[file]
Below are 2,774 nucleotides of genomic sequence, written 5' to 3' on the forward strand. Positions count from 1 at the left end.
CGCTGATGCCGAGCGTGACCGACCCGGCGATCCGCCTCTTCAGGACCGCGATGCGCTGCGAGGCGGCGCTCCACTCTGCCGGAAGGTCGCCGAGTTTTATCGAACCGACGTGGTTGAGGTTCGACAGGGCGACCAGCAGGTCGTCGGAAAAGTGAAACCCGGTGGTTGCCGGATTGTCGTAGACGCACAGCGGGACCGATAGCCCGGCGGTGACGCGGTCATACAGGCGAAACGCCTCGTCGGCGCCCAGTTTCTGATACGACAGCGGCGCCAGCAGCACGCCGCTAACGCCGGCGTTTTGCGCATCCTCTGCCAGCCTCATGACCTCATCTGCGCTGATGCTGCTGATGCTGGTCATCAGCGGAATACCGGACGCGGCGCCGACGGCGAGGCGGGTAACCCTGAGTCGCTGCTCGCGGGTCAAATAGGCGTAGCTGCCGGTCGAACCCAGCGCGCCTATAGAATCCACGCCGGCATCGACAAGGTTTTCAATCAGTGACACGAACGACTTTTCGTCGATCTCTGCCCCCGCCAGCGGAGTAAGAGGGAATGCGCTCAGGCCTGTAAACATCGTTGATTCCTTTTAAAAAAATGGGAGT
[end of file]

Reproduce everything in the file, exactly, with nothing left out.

Below are 2,774 nucleotides of genomic sequence, written 5' to 3' on the forward strand. Positions count from 1 at the left end.
CGCTGATGCCGAGCGTGACCGACCCGGCGATCCGCCTCTTCAGGACCGCGATGCGCTGCGAGGCGGCGCTCCACTCTGCCGGAAGGTCGCCGAGTTTTATCGAACCGACGTGGTTGAGGTTCGACAGGGCGACCAGCAGGTCGTCGGAAAAGTGAAACCCGGTGGTTGCCGGATTGTCGTAGACGCACAGCGGGACCGATAGCCCGGCGGTGACGCGGTCATACAGGCGAAACGCCTCGTCGGCGCCCAGTTTCTGATACGACAGCGGCGCCAGCAGCACGCCGCTAACGCCGGCGTTTTGCGCATCCTCTGCCAGCCTCATGACCTCATCTGCGCTGATGCTGCTGATGCTGGTCATCAGCGGAATACCGGACGCGGCGCCGACGGCGAGGCGGGTAACCCTGAGTCGCTGCTCGCGGGTCAAATAGGCGTAGCTGCCGGTCGAACCCAGCGCGCCTATAGAATCCACGCCGGCATCGACAAGGTTTTCAATCAGTGACACGAACGACTTTTCGTCGATCTCTGCCCCCGCCAGCGGAGTAAGAGGGAATGCGCTCAGGCCTGTAAACATCGTTGATTCCTTTTAAAAAAATGGGAGT